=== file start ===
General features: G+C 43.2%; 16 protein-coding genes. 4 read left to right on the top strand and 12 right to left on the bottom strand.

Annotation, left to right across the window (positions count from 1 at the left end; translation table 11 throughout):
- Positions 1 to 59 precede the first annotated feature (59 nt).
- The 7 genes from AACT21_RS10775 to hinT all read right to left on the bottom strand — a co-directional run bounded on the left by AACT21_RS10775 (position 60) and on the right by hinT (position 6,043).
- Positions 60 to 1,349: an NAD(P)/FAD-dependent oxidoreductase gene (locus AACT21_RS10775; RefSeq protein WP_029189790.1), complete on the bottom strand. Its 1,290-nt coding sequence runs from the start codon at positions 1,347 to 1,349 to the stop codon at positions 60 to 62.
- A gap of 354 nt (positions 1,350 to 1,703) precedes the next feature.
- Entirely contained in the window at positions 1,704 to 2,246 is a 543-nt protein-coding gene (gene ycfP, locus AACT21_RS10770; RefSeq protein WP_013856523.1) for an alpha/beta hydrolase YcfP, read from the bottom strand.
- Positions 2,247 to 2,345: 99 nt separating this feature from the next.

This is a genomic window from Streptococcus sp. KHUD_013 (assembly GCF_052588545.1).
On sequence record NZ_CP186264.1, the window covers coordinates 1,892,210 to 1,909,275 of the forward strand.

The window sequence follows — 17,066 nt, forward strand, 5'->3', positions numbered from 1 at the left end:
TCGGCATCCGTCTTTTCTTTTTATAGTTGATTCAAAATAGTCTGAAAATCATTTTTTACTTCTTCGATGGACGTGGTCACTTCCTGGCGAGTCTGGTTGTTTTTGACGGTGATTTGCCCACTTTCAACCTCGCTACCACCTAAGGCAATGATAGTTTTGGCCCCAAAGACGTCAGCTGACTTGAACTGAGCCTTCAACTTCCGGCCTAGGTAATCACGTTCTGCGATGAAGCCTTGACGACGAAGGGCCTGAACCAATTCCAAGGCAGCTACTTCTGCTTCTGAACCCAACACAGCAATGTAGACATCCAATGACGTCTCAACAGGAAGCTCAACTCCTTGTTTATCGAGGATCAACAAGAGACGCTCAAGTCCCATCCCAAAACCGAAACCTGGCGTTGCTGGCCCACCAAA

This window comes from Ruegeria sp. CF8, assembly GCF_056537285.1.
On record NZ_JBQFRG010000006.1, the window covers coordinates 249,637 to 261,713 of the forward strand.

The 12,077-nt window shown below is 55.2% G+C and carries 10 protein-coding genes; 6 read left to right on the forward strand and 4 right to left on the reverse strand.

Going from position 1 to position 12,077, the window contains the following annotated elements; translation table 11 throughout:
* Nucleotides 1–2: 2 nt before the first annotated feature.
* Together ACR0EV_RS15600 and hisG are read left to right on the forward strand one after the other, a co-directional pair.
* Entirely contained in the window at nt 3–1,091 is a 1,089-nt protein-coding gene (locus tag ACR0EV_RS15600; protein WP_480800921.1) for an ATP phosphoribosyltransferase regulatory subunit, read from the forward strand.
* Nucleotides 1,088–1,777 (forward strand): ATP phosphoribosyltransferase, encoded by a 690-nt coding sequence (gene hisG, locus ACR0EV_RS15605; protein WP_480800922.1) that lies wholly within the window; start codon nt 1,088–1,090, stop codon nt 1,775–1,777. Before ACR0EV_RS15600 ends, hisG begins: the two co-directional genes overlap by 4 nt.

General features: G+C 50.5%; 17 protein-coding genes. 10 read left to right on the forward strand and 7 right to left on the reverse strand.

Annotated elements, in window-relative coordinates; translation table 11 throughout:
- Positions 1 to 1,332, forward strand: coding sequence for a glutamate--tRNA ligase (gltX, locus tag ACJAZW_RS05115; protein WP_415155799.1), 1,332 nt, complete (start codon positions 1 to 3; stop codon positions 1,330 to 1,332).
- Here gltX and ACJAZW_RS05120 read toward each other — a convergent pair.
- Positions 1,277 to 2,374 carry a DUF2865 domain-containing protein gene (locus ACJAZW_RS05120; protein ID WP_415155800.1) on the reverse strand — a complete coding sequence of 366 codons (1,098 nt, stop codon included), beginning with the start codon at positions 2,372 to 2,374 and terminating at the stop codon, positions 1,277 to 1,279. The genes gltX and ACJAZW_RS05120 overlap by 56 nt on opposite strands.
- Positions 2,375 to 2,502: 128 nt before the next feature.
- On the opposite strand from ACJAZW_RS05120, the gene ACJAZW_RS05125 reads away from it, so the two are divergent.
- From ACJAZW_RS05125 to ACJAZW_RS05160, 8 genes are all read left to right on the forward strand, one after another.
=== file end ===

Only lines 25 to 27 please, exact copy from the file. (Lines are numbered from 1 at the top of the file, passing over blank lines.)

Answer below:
- Positions 1,277 to 2,374 carry a DUF2865 domain-containing protein gene (locus ACJAZW_RS05120; protein ID WP_415155800.1) on the reverse strand — a complete coding sequence of 366 codons (1,098 nt, stop codon included), beginning with the start codon at positions 2,372 to 2,374 and terminating at the stop codon, positions 1,277 to 1,279. The genes gltX and ACJAZW_RS05120 overlap by 56 nt on opposite strands.
- Positions 2,375 to 2,502: 128 nt before the next feature.
- On the opposite strand from ACJAZW_RS05120, the gene ACJAZW_RS05125 reads away from it, so the two are divergent.